Every writer must be a ruthless editor, meat cleaver worn on a tool belt as he or she types. This editing is one of the hardest aspects of writing – we all think our words should be carried around on little velvet pillows – and that thought often embarrasses you later when you have an overwritten, indulgent book no one wants to read.

So, in a wildly simplistic list, here are the things your clever should do for you to progress in your life as a writer:

1. Adverbs and adjectives: CLEAVER THEM. AS MANY AS POSSIBLE.

2. Vary sentence length for dramatic affect. Consider these two scenarios:

“Walter walked in the back door, throwing his jacket to the floor, and commenced his feral wandering from room to room, beer in hand, waiting for a child or slow moving aunt to verbally ambush.”

“The door slammed. Walter threw his coat on the back of the chair. He immediately walked over to the refrigerator, pulled out his customary beer, and began to pace the first floor of the house. The living room was empty as was the front porch. He really wanted someone in his family to appear so he could burn off some of his darker feelings.

3. Don’t go down alleyways. Writers have curious minds and it is easy to write yourself off course. The cleaver must come out if you go on, say, a two page chat about derivatives in a South American love story. Stay on story or it’s the cleaver for you.

4. Don’t say the same thing in a bunch of different ways. We all assume a writer has the skills to tell us a story using different devices. Have enough faith in yourself to pick one story and tell it the way you want to….no hemming and hawing.

5. Write a book of appropriate length. You are writing in the age of the internet, not the 19th Century when entertainments were a bit slower moving. Keep it tight. Test yourself. Use the poet’s skill of distilling words to write prose. Practice writing short on twitter. Write to your time. Word selection is the 21st Century game of the highest importance. Just look at Search Engine Optimization. 🙂

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Stephen King Touched My Girdle

by Beth Wareham

Spanx, actually. I was standing beside a conference table, hand up my dress, (my own hand) pulling an anaconda-like roll of latex down my leg when he struck. With a touch more appropriate for inside the covers of 50 Shades of Grey, Stephen King pinched the roll of latex and gave it a yank, taming — and at once setting free – both it and me.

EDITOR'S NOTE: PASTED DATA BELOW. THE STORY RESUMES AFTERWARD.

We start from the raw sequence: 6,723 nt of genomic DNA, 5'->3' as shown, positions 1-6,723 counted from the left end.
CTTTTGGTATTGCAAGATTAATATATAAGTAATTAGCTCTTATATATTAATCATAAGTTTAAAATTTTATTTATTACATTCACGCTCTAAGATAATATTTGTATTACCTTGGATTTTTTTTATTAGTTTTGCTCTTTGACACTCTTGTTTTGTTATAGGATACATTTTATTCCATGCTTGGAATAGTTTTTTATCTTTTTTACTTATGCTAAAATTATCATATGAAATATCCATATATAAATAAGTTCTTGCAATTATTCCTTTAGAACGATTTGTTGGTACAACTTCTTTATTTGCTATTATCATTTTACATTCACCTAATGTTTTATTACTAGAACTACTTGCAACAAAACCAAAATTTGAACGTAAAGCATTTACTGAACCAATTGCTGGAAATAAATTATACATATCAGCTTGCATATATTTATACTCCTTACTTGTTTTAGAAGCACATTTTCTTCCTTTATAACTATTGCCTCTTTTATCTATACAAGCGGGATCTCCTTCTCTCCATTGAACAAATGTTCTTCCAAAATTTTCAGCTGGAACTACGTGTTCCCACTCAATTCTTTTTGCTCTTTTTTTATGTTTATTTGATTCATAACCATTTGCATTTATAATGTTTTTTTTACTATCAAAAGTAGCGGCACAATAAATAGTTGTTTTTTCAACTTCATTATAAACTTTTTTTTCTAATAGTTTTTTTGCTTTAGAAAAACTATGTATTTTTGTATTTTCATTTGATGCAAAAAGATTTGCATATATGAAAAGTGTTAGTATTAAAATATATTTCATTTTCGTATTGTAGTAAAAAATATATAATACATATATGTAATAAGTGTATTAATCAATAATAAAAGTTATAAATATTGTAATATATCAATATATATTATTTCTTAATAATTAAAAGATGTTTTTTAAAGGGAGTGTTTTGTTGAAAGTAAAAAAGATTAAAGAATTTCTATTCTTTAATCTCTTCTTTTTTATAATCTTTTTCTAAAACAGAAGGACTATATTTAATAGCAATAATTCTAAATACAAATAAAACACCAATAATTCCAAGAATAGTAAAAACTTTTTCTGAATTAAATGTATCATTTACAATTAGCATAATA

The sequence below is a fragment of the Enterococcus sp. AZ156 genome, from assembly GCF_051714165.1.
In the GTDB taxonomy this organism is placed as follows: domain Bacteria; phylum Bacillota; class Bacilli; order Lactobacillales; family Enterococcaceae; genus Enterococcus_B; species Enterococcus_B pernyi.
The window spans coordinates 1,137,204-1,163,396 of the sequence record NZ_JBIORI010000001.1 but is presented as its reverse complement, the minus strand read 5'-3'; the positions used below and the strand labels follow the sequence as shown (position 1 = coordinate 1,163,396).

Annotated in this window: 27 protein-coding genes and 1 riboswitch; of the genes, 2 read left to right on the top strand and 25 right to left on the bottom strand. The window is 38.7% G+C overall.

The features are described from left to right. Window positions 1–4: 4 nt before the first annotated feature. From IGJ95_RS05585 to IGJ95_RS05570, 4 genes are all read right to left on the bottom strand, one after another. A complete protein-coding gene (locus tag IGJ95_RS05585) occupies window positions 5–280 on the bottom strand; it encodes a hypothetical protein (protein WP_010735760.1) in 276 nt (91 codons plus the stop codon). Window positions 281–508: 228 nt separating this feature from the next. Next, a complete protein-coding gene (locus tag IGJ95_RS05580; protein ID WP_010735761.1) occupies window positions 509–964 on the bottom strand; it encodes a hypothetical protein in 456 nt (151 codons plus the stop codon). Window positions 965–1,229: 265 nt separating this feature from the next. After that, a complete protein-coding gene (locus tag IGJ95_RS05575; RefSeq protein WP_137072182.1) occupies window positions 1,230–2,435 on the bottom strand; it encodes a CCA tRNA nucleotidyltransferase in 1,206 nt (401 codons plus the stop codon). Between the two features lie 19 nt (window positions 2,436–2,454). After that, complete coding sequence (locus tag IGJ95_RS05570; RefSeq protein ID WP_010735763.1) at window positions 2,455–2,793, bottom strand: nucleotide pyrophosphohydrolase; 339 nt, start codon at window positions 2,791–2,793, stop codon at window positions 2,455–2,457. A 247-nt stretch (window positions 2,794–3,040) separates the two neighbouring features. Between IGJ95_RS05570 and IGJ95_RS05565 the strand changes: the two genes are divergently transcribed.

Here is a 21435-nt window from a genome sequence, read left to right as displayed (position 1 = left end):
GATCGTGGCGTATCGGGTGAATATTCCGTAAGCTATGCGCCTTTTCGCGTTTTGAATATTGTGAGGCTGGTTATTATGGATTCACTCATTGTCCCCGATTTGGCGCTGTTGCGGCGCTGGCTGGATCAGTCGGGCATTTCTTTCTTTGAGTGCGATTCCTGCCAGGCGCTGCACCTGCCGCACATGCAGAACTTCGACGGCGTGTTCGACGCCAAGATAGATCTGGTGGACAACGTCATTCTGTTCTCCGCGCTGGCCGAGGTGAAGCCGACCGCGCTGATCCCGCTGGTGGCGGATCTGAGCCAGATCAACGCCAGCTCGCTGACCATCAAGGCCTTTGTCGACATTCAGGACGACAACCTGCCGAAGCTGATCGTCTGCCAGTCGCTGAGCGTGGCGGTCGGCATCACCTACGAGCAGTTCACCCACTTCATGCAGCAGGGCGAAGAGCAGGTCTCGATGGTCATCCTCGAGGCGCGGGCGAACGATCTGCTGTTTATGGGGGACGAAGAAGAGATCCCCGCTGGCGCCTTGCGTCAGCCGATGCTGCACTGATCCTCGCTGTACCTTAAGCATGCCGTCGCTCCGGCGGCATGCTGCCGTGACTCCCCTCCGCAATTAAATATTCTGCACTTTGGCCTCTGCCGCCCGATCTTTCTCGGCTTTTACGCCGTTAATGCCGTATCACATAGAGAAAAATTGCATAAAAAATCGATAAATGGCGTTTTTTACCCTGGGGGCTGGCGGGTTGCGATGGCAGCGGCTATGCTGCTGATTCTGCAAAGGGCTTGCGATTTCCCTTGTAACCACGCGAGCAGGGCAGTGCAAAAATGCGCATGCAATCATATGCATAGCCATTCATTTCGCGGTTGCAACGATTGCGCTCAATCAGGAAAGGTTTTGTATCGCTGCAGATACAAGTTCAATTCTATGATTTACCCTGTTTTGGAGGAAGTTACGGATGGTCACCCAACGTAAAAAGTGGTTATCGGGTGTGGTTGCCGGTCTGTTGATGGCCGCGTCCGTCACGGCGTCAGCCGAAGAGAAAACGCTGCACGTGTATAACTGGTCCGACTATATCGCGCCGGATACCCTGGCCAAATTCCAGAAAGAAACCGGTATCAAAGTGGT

I heard a voice say, “We’re late for the meeting” and with a soft kiss on my neck, I heard him moving away. I whirled around, just as a pair of holey blue Converse, low-tops, turned the corner. I yelled “Congrats on the Red Sox!” and he yelled back, “I’m farting through silk!” A publicist ran by, smiling like a baby with gas. I was left alone to deal with the current of electricity running up and down my spine. I knew I would never see him again.

I’ve been told about Stephen King getting pulled over for speeding with just his giant turtle in the car. Another editor remembers looking down at the treadmill next to her in the hotel at a book convention and wondering who set it on .5 to work out. The Converse, low-tops, were her first clue.

When Salman Rushdie’s fatwah went down, make no mistake, it was Stephen King and Stephen King’s call to booksellers that kept Rushdie’s books on sale. To paraphrase, Mr. King said, you don’t sell him, you don’t sell me.

When I read Stephen King, it’s like being locked in a trunk with my brothers, shit-weasels both. When I read Stephen King, I am deliriously happy. I remember the stupid jokes and haven’t boarded a plane since Dream Catcher without saying “sit up front, first to the crash site.” As a teenager, I was reading Salem’s Lot when a boy knocked on my window, causing me to urinate in fright. My Mom called me “Window Pee” for a week.

Yeah, these books are scary. But they are are also hilarious and few humans have a greater mind when it comes to American pop culture than Mr. King. You are so immersed in your country’s own inside jokes, it is also feels like hanging out with your siblings. It’s all familiar.

I cannot presume to review the body of Mr. King’s work – my 401K won’t hold that long. However, here are some of my favorites.


Herion addiction, men of fallen faith, and rock and roll collide in a deal even the devil wouldn’t make. The publisher says it’s the scariest ending he has ever written. You be the judge.

Stephen King Stickers – Only 6.99, I put mine on my lunch box.

Bag of Bones is a ghost story, a story about grief, on a lake in New England.

On Writing is simply one of the most entertaining, interesting, useful, no bullshit book on writing I’ve ever read. The reading list in back makes it worth the purchase.

Salem’s Lot, the generator of dreaded “window pee”, was cool long before everything had a vampire in it. This is a scary book.

The Stand introduces recurring characters in a post-apocalyptic world dedicated to his wife Tabitha. My husband would attach me to “post-apocalyptic” too.